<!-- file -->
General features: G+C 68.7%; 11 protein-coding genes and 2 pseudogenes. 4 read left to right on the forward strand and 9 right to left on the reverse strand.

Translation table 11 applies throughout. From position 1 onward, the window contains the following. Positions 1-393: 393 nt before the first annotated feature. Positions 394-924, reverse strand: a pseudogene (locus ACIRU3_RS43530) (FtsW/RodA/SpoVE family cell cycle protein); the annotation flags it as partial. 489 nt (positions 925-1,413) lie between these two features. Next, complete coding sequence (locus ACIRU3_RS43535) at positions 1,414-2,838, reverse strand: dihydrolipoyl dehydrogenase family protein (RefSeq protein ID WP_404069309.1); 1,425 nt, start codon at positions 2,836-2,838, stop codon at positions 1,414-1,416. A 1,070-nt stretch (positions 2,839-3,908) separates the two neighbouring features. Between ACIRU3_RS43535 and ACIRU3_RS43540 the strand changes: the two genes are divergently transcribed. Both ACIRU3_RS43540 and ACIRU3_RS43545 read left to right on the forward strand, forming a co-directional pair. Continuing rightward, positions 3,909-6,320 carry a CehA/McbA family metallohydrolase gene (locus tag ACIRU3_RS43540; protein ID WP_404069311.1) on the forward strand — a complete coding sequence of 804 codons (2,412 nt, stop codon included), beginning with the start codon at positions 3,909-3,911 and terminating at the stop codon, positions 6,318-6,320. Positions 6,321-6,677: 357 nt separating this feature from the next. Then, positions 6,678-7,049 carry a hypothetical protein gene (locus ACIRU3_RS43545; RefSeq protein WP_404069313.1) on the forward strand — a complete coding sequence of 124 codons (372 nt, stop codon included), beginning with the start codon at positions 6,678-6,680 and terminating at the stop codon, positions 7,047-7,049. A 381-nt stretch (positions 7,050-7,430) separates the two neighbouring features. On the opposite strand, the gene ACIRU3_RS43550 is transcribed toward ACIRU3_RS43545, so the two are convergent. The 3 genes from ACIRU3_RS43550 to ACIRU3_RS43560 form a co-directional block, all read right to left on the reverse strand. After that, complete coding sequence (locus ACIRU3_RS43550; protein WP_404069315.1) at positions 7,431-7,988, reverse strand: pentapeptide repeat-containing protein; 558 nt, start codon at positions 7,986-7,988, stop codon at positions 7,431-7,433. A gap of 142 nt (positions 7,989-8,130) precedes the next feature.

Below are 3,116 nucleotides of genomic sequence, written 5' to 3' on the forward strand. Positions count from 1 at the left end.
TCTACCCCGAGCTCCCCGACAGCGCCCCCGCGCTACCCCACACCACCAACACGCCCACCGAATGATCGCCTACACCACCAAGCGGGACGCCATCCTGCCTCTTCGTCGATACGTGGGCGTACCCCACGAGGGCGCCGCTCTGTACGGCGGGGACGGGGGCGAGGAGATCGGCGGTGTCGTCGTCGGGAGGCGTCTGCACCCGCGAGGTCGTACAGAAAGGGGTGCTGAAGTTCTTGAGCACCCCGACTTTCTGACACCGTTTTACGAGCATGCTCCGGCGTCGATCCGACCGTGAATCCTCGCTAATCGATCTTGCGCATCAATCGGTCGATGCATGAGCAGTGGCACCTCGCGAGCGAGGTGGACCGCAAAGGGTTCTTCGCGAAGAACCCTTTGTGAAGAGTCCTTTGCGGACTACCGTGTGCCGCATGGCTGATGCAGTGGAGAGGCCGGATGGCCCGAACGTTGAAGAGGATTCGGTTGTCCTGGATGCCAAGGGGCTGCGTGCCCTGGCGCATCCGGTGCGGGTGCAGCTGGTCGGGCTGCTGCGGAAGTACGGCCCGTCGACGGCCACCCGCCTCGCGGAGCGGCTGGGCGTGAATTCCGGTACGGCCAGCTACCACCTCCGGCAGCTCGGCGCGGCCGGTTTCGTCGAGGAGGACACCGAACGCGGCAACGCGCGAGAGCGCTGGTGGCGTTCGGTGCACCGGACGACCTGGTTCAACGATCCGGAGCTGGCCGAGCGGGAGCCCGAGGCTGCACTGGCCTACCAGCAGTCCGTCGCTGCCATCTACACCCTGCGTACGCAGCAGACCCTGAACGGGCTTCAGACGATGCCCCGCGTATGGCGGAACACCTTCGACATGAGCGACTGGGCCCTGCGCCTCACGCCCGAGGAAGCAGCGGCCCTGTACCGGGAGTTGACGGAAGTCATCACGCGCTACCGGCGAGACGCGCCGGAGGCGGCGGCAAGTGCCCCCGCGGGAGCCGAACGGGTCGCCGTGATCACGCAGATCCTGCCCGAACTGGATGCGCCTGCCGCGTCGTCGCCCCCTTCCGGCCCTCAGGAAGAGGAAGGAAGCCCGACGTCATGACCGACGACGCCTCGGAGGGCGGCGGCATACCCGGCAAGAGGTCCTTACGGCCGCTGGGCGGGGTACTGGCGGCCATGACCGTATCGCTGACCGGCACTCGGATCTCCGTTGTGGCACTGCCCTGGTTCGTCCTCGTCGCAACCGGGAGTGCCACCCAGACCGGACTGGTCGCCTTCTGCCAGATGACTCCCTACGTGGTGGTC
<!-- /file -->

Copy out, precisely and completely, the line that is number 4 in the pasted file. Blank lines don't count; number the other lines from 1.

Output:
TCTACCCCGAGCTCCCCGACAGCGCCCCCGCGCTACCCCACACCACCAACACGCCCACCGAATGATCGCCTACACCACCAAGCGGGACGCCATCCTGCCTCTTCGTCGATACGTGGGCGTACCCCACGAGGGCGCCGCTCTGTACGGCGGGGACGGGGGCGAGGAGATCGGCGGTGTCGTCGTCGGGAGGCGTCTGCACCCGCGAGGTCGTACAGAAAGGGGTGCTGAAGTTCTTGAGCACCCCGACTTTCTGACACCGTTTTACGAGCATGCTCCGGCGTCGATCCGACCGTGAATCCTCGCTAATCGATCTTGCGCATCAATCGGTCGATGCATGAGCAGTGGCACCTCGCGAGCGAGGTGGACCGCAAAGGGTTCTTCGCGAAGAACCCTTTGTGAAGAGTCCTTTGCGGACTACCGTGTGCCGCATGGCTGATGCAGTGGAGAGGCCGGATGGCCCGAACGTTGAAGAGGATTCGGTTGTCCTGGATGCCAAGGGGCTGCGTGCCCTGGCGCATCCGGTGCGGGTGCAGCTGGTCGGGCTGCTGCGGAAGTACGGCCCGTCGACGGCCACCCGCCTCGCGGAGCGGCTGGGCGTGAATTCCGGTACGGCCAGCTACCACCTCCGGCAGCTCGGCGCGGCCGGTTTCGTCGAGGAGGACACCGAACGCGGCAACGCGCGAGAGCGCTGGTGGCGTTCGGTGCACCGGACGACCTGGTTCAACGATCCGGAGCTGGCCGAGCGGGAGCCCGAGGCTGCACTGGCCTACCAGCAGTCCGTCGCTGCCATCTACACCCTGCGTACGCAGCAGACCCTGAACGGGCTTCAGACGATGCCCCGCGTATGGCGGAACACCTTCGACATGAGCGACTGGGCCCTGCGCCTCACGCCCGAGGAAGCAGCGGCCCTGTACCGGGAGTTGACGGAAGTCATCACGCGCTACCGGCGAGACGCGCCGGAGGCGGCGGCAAGTGCCCCCGCGGGAGCCGAACGGGTCGCCGTGATCACGCAGATCCTGCCCGAACTGGATGCGCCTGCCGCGTCGTCGCCCCCTTCCGGCCCTCAGGAAGAGGAAGGAAGCCCGACGTCATGACCGACGACGCCTCGGAGGGCGGCGGCATACCCGGCAAGAGGTCCTTACGGCCGCTGGGCGGGGTACTGGCGGCCATGACCGTATCGCTGACCGGCACTCGGATCTCCGTTGTGGCACTGCCCTGGTTCGTCCTCGTCGCAACCGGGAGTGCCACCCAGACCGGACTGGTCGCCTTCTGCCAGATGACTCCCTACGTGGTGGTC